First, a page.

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    £16.99

    Set on a farming estate in the upper reaches of the River Spey, Of Stone and Sky follows several generations of a shepherding family in a paean to the bonds between people, their land and way of life. It is a profound mystery, a passionate poem, a political manifesto, shot through with wisdom and humour.

  • By Catherine Menon
    £14.99

    Mary is a difficult grandmother for Durga to love. She is sharp-tongued and ferocious, with more demons than there are lines on her palms. When Durga visits her in rural Malaysia, she only wants to endure Mary, and the dark memories home brings, for as long as it takes to escape. But a reckoning is coming. Stuck together in in the rising heat, both women must untangle the truth from the myth of their family’s past.What happened to Durga’s mother after she gave birth? Why did so many of their family members disappear during the war? And who is to blame for the childhood tragedy that haunts her to this day?

  • By Maria Dahvana Headley
    £9.99

    A man seeks to prove himself as a hero. A monster seeks silence in his territory. A warrior seeks to avenge her murdered son. A dragon ends it all. This radical new feminist verse translation of ‘Beowulf’ by Maria Dahvana Headley brings to light elements that have never before been translated into English. The familiar elements of the epic poem are seen with a novelist’s eye toward gender, genre, and history – it has always been a tale of entitlement and encroachment, powerful men seeking to become more powerful, and one woman seeking justice for her child, but this version brings new context to an old story. While crafting her contemporary adaptation of ‘Beowulf’, Headley unearthed significant shifts lost over centuries, transforming the binary narrative of monsters and heroes into a thrilling tale in which the two categories often entwine.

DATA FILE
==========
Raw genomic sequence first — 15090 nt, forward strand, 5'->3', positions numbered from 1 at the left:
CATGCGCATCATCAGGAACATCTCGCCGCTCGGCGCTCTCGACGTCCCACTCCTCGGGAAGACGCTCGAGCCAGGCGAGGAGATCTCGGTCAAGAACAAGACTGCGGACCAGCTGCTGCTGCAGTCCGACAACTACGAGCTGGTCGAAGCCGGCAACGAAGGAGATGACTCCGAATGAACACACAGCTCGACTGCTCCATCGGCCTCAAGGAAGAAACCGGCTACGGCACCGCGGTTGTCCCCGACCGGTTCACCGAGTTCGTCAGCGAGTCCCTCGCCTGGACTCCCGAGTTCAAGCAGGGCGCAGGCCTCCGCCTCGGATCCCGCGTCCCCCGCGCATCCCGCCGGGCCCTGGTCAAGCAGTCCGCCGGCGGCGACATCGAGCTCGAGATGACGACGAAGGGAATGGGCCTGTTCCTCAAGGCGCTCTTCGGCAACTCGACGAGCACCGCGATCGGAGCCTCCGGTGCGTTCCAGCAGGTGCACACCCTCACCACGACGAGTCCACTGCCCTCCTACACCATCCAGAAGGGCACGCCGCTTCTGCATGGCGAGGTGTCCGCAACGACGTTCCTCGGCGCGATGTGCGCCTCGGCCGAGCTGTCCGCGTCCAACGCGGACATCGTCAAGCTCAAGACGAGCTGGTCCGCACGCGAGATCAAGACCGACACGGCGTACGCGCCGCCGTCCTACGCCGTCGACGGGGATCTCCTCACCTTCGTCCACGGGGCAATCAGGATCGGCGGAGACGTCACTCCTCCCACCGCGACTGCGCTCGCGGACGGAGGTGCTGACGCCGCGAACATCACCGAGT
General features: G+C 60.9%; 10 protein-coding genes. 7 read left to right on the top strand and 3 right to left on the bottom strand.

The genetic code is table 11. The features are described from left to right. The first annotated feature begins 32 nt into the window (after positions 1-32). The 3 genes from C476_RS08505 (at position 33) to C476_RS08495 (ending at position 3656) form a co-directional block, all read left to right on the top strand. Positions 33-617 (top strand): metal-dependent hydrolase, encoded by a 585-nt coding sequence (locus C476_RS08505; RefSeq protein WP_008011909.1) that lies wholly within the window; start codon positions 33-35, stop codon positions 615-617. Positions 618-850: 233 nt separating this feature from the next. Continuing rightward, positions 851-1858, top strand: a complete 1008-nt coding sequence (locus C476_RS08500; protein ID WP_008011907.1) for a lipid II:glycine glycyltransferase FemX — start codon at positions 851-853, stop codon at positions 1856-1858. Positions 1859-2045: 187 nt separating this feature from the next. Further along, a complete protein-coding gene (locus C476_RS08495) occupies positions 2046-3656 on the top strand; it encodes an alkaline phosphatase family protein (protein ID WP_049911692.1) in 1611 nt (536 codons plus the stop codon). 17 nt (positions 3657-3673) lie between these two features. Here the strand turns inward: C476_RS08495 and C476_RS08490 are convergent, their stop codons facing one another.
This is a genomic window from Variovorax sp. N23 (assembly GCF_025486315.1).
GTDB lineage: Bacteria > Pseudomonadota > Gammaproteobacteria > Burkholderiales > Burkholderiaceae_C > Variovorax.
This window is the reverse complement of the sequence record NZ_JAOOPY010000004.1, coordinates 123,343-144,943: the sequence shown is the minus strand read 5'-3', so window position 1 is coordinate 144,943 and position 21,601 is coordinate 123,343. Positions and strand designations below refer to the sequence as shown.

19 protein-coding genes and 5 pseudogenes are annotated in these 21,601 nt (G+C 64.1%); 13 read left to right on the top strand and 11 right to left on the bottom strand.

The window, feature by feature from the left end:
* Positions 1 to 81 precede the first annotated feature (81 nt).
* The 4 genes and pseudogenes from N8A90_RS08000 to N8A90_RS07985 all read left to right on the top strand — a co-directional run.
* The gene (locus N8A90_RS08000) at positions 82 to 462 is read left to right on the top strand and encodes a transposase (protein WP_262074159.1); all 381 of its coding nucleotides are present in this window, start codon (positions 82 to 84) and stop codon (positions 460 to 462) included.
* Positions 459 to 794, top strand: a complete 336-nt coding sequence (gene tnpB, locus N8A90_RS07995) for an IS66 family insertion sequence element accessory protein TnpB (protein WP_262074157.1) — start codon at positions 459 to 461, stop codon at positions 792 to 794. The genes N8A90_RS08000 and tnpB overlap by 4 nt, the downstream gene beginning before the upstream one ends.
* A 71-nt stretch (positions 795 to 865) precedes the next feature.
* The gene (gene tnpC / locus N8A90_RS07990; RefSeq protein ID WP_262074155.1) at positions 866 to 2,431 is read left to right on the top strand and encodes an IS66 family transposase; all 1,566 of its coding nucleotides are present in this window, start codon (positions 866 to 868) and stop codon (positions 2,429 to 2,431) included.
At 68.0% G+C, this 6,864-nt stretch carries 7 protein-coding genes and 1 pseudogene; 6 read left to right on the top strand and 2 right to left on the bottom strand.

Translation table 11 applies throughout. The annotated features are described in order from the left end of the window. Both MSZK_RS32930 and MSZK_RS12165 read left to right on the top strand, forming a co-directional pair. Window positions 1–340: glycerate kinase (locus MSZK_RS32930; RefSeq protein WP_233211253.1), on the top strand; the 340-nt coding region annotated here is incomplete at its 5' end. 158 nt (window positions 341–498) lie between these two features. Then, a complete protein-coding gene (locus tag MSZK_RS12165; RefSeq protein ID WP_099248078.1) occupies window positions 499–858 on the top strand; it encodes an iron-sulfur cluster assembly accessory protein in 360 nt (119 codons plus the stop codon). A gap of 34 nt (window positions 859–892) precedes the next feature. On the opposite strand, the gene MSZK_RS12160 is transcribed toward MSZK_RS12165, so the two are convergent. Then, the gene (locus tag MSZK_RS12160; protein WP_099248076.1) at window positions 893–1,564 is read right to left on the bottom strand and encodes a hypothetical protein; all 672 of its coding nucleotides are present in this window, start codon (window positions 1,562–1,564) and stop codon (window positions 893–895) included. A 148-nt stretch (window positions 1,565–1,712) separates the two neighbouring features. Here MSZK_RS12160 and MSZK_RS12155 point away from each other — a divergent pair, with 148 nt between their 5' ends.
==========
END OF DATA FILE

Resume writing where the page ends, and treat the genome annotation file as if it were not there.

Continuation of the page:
• By Jonathan Carr
    £9.99

    It is 1800. On desolate, marshy ground between Lake Michigan and the Illinois River, a man builds a house and a city is born. This debut novel follows Chicago’s tumultuous first century, evoking how a city is made: by a succession of vivid, sometimes villainous individuals and their cumulative invention, energy and vision.

  • Placeholder
    £9.99

    From the day she is discovered unconscious in a New England cemetery at the beginning of the 20th century – nothing but a bowling ball, a candlepin and 15 pounds of gold on her person – Bertha Truitt is an enigma to everyone in Salford, Massachusetts. She has no past to speak of, or at least none she is willing to reveal, and her mysterious origin scandalises and intrigues the townspeople, as does her choice to marry and start a family with Leviticus Sprague, the doctor who revived her. But Bertha is plucky, tenacious and entrepreneurial, and the bowling alley she opens quickly becomes Salford’s most defining landmark – with Bertha its most notable resident. She changes the town forever: her singular spirit resonating powerfully through every board and brick and bone.

  • By Najib Mahfuz
    £22.00

    Mahfouz’s trilogy tells the story of a Muslim family in Cairo during Egypt’s occupation by British forces in the early and middle years of the 20th century.